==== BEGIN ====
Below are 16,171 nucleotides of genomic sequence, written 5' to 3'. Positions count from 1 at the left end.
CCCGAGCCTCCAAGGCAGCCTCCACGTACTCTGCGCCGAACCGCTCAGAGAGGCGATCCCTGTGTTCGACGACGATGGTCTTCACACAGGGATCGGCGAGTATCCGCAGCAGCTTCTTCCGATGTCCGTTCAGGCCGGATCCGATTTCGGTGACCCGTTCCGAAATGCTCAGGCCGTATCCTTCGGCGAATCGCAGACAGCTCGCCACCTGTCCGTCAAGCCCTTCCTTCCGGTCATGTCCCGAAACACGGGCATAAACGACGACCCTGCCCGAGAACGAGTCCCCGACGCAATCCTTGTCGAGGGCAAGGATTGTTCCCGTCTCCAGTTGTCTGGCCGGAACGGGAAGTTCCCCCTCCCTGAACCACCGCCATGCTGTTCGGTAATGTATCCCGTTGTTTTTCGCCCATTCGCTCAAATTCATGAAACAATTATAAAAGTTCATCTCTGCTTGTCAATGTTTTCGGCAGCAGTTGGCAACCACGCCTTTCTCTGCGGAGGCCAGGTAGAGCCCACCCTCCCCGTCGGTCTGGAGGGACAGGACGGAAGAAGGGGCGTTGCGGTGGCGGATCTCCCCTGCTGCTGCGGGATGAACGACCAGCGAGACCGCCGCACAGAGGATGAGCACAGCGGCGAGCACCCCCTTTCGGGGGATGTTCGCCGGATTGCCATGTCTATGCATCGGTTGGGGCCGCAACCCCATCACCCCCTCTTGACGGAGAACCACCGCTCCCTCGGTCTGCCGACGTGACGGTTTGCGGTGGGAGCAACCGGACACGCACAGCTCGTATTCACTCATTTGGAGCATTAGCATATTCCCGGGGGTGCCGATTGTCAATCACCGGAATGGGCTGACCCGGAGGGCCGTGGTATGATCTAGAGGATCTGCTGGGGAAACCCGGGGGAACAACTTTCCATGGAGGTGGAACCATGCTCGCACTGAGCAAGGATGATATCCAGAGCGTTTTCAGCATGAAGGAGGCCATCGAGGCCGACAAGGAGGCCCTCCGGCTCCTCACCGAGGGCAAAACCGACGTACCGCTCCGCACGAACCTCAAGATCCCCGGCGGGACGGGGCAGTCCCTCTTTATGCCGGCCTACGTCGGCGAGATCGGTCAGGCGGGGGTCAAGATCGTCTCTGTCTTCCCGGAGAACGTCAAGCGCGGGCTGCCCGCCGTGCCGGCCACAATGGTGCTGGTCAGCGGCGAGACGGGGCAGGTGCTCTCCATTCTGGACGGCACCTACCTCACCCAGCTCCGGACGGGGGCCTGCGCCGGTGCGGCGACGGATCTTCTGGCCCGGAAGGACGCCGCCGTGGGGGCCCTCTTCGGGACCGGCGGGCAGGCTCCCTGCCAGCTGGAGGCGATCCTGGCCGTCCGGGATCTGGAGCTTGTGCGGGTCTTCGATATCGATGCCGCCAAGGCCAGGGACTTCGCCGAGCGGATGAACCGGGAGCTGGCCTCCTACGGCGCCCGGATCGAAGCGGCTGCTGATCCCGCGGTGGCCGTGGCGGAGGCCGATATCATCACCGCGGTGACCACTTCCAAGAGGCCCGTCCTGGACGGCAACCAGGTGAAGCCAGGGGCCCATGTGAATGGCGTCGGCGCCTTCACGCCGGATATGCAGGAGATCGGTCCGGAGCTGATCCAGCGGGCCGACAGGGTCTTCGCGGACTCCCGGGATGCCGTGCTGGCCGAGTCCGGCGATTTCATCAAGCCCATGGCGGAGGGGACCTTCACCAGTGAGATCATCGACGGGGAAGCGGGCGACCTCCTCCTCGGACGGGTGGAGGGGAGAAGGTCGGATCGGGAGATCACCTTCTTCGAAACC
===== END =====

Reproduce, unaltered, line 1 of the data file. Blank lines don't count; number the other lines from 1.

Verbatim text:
Below are 16,171 nucleotides of genomic sequence, written 5' to 3'. Positions count from 1 at the left end.